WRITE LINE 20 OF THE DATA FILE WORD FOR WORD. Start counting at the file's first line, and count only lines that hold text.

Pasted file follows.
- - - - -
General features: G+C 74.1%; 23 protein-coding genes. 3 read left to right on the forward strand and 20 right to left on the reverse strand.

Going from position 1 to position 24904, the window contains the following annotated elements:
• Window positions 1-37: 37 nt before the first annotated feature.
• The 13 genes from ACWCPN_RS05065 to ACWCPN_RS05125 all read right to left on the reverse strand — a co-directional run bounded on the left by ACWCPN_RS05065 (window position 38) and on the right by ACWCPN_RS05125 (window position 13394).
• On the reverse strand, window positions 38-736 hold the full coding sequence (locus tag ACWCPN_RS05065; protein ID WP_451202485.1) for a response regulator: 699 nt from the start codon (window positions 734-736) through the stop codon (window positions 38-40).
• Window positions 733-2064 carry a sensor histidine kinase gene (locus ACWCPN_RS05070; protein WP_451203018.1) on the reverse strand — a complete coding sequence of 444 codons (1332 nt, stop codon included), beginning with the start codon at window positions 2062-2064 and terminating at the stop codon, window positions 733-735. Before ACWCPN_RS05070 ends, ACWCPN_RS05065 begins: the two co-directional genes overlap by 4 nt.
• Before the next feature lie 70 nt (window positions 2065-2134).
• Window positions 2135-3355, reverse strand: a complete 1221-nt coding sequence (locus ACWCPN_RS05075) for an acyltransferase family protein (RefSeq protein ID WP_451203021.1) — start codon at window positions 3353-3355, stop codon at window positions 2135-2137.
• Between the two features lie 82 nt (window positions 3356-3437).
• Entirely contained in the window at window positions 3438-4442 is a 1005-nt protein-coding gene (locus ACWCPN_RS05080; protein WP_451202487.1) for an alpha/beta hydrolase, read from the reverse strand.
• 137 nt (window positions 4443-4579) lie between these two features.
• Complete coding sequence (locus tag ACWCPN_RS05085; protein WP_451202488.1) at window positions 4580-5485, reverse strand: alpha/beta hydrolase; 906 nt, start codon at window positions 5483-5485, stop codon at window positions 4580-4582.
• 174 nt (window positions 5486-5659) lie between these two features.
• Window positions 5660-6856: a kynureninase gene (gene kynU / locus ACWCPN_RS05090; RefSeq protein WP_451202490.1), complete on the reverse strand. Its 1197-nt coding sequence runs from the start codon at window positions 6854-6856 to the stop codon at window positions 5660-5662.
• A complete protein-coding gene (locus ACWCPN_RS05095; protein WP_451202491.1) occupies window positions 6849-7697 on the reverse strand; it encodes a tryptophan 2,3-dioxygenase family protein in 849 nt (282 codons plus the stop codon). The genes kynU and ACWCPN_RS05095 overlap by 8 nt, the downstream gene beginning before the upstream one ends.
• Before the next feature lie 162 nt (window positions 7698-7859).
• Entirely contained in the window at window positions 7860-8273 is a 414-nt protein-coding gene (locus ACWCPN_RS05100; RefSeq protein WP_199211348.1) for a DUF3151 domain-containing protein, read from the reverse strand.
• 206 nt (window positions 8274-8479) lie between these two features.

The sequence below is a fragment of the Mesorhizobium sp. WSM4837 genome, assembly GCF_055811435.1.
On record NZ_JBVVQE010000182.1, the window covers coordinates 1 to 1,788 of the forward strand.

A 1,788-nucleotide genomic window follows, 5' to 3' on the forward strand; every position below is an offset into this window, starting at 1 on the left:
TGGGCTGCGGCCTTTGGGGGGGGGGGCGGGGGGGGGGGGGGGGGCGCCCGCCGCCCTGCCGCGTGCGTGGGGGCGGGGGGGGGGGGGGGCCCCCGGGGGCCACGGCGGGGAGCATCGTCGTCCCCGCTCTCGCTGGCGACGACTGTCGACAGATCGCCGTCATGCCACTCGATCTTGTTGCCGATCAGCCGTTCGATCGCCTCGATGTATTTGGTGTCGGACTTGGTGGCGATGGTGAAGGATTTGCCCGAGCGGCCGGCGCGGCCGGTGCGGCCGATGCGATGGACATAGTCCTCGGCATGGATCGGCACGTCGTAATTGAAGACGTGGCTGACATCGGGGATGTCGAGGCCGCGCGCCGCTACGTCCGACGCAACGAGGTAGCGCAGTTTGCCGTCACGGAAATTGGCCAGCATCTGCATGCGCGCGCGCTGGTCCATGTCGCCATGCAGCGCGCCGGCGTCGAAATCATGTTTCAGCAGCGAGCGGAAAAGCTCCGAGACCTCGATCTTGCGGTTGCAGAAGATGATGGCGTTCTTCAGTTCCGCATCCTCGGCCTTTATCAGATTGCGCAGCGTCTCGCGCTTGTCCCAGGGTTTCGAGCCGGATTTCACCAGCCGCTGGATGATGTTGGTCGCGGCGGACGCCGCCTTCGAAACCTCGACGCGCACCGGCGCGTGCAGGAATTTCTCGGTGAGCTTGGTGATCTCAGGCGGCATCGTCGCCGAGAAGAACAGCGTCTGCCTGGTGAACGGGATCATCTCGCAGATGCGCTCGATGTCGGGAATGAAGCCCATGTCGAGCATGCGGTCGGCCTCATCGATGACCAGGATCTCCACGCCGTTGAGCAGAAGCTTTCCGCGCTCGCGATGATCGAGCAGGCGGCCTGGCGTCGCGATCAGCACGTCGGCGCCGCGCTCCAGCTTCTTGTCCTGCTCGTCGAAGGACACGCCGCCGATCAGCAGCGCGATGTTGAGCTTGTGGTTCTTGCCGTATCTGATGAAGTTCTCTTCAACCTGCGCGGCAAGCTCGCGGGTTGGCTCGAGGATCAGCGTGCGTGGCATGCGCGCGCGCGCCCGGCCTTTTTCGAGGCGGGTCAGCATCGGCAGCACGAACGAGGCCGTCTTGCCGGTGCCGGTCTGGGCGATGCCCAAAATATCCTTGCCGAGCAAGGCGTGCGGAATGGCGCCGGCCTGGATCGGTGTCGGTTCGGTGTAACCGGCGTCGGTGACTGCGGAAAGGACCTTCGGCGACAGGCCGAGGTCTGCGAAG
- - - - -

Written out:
On record NZ_JBVVQE010000182.1, the window covers coordinates 1 to 1,788 of the forward strand.